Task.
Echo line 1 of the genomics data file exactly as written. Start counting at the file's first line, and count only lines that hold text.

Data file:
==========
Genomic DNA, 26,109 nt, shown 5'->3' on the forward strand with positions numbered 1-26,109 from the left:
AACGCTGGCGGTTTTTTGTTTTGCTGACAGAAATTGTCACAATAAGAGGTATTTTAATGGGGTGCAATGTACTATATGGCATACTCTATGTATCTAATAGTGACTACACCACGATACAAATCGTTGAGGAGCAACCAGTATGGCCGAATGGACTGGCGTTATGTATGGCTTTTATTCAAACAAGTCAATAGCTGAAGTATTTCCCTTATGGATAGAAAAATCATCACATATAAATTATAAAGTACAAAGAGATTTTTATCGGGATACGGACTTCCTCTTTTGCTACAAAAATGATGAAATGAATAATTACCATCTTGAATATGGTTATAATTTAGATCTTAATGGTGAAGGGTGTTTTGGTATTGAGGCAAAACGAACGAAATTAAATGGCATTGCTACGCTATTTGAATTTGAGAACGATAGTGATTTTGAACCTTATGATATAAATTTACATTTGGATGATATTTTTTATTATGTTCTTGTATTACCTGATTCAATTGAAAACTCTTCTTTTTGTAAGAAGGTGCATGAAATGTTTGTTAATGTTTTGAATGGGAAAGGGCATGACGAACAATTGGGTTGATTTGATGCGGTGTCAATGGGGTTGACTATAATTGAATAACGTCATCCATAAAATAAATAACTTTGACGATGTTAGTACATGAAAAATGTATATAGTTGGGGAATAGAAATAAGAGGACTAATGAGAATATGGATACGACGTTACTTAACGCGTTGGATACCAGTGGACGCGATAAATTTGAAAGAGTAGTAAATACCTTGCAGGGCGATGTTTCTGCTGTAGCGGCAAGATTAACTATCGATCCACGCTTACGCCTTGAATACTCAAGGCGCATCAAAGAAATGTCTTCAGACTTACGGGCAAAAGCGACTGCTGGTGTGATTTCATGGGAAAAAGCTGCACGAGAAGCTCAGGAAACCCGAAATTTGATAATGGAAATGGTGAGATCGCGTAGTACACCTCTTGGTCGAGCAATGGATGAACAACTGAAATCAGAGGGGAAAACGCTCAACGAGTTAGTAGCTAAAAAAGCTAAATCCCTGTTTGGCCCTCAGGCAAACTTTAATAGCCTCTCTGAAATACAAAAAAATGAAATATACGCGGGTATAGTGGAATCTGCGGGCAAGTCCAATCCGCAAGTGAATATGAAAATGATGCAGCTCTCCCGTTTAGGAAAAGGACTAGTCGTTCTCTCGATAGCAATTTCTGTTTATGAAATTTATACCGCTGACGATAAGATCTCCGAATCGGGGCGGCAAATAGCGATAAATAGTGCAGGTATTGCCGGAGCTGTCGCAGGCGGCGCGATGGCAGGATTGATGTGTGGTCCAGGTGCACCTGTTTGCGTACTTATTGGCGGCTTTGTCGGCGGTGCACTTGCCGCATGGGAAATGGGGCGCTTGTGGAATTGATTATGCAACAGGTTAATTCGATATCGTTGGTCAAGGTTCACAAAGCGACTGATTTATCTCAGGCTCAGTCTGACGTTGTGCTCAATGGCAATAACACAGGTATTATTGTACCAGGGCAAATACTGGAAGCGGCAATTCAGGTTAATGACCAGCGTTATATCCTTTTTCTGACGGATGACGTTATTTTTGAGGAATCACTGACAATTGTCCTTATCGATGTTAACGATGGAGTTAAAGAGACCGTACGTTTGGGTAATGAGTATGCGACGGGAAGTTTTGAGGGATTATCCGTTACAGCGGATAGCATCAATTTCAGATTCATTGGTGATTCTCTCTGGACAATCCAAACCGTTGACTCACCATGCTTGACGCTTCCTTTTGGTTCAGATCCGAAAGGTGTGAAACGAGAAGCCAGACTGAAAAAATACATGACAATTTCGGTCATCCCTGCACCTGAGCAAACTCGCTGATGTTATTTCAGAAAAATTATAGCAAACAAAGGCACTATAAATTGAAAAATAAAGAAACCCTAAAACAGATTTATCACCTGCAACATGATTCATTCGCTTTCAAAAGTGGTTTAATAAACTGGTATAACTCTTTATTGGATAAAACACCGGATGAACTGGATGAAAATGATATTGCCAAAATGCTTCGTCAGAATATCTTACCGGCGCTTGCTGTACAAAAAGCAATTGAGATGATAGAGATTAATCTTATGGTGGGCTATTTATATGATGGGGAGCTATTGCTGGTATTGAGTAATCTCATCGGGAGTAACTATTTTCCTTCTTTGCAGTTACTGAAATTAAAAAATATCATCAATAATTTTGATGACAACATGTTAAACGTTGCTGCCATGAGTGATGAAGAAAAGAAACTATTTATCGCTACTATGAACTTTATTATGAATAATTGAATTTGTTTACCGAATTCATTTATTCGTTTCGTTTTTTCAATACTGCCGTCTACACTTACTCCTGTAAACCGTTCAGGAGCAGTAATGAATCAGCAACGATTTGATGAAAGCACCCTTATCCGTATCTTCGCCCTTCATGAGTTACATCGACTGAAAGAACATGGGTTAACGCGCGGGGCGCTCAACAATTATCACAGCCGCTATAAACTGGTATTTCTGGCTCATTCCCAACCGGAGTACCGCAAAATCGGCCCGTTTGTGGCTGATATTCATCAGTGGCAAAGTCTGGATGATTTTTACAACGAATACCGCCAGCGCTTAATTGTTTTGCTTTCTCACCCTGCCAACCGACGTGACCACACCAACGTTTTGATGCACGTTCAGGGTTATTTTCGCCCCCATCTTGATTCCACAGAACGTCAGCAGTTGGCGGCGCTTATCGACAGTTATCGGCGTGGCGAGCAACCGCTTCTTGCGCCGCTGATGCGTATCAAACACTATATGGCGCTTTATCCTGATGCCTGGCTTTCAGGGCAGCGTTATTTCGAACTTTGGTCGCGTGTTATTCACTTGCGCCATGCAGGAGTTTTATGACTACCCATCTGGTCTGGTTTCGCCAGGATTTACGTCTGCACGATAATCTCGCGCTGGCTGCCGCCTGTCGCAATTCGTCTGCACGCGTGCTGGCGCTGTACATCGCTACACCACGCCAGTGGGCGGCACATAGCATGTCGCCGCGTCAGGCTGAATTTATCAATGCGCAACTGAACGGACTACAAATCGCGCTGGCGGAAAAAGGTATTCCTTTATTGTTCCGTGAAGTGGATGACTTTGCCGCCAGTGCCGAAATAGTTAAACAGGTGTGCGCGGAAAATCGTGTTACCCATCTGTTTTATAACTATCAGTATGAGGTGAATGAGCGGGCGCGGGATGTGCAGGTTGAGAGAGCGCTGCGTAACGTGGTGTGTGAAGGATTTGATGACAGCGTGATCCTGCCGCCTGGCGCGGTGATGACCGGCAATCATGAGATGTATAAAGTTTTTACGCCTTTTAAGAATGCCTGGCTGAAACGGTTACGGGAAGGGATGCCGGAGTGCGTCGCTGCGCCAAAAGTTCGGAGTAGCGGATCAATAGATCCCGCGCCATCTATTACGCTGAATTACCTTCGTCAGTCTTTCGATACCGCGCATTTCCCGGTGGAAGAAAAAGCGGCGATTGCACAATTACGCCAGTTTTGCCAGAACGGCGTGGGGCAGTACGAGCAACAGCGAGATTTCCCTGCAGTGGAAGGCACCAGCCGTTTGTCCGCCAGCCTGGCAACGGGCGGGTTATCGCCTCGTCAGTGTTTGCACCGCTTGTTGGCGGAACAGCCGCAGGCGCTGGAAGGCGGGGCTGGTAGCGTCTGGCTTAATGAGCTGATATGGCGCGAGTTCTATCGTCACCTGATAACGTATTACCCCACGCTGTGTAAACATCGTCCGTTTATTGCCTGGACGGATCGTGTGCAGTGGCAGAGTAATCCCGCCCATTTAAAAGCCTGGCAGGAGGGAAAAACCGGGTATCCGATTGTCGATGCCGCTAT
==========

Genomic DNA, 26,109 nt, shown 5'->3' on the forward strand with positions numbered 1-26,109 from the left: